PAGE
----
Maybe it’s too late to send back the marquee present, but if it isn’t, send it back. If you haven’t bought it yet, don’t. Get people to come to you. Be a rebel. Say no to the infinity-bird nonsense and buy an affordable joint of meat for Christmas dinner instead – you’ll probably enjoy it more anyway.

Do we really have to spend Christmas with your parents?

Uh-huh. Christmas. The season of spending precious time you haven’t got with people you’d normally go to great lengths to avoid. And all right, the in-laws are an easy (and therefore lazy) stereotype, but whoever it is you’re spending time with begrudgingly this Christmas, that’s who we mean.

Family are the friends who get chosen for you and the dynamics aren’t always easy. If you’re in a relationship, the pressure to play happy families is intense, every interaction a potential emotional grenade. Especially if the conversation turns to Brexit.

If your Christmas social commitments might be a trigger for conflict, it might just be worth reaching an understanding with your partner ahead of time about putting a sensible limit on the amount of time you’re each expected to spend with the people who you find difficult.

And it’s not just about having an agreement with your partner, either. It’s also about having an agreement with yourself about how and when you take a break from situations and people who trigger strong negative emotion.

Christmas is a joyful time, but it’s also a time when we’re expected to get along with everyone – and the fact is there are people who’ll do your head in whether it’s Christmas or not. Many a falling out has been avoided by a strategically-taken head-cooling walk round the block.

Can I pour you another?

I think I must have missed the memo where it became compulsory to consume the entire stock in the Sainsbury wine and spirit aisle in a single week. Yet such is the stress associated with this time of the year that over-enthusiastic self-medication seems to be the order of the season.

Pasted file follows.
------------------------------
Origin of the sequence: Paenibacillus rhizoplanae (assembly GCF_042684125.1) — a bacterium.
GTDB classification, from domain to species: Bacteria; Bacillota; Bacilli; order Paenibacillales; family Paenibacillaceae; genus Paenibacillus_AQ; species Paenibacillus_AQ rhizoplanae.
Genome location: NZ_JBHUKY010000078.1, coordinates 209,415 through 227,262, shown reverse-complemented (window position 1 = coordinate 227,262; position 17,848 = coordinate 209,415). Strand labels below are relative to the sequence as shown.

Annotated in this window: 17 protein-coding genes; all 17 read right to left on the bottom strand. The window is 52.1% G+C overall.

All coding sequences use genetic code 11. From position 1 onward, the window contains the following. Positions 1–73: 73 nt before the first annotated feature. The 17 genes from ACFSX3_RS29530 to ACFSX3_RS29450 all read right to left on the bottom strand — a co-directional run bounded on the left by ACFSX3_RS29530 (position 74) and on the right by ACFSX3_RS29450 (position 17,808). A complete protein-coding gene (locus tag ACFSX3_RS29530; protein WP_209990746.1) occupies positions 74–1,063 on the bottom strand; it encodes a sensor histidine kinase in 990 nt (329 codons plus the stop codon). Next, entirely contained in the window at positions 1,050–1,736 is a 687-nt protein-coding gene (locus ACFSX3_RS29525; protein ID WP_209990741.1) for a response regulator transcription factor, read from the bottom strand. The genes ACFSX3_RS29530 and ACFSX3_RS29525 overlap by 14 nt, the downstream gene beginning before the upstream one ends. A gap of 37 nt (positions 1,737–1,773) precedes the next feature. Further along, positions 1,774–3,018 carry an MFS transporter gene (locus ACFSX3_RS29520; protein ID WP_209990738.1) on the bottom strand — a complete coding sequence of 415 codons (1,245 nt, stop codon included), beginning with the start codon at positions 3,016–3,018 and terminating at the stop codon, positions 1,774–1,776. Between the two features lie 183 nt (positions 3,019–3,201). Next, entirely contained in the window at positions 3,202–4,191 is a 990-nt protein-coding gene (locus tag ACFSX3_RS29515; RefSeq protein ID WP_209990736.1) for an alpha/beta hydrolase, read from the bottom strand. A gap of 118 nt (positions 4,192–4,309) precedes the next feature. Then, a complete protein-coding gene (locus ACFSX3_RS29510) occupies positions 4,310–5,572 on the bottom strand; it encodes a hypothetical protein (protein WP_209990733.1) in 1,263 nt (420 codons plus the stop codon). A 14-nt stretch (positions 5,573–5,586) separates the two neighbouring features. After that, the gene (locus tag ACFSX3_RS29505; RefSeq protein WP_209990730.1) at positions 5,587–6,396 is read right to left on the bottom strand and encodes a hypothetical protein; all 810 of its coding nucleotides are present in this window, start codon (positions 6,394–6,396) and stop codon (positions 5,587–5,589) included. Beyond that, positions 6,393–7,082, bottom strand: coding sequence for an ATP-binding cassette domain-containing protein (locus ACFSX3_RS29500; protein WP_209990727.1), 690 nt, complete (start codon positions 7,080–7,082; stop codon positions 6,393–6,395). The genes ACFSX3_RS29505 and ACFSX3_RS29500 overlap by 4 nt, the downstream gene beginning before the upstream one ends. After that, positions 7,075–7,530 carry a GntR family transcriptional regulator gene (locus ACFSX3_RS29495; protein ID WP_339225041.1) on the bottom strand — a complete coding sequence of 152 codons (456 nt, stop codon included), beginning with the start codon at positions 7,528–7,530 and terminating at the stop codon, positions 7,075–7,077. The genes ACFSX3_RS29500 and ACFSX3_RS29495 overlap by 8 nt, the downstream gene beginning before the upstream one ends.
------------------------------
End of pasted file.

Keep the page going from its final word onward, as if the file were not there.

Beer, wine, whiskey (or more likely, given the trend of 2018, herbal-infused gin), cider, it doesn’t matter as long as it numbs the stress, right? Wrong. Because before long you’re going to be Jagerbombing your way to acute embarrassment, more stress and pitiless self-recrimination. All of which you’re going to need to face with a hangover.

Alcohol is probably best avoided altogether in stressful situations – it’s rarely the answer to the problem you’re trying to resolve.

Molehill, meet mountain

The thing about Christmas, from a mental health perspective, is that it’s the world’s largest magnifying glass, and it comes with a festive soundtrack. Chris De Burgh may well be on the radio singing about peace on earth and goodwill to all men, but that counts for nothing when you’re alongside Chis Rea, top to toe in tailbacks (tailbacks, your partner helpfully reminds you, that you could have avoided if you weren’t such a bloody slave to the satnav).

The queue for the tills at Boots are so long you need to bivouac overnight to reach them and TK Maxx looks like Glastonbury, but without the really great bands.

Everything that’s annoying gets magnified. As a result, tempers fray, sensible heads overheat, and words are said that will still be quoted back to you, accompanied by a savage expression, the following June.

Because these miss-you nights are the longest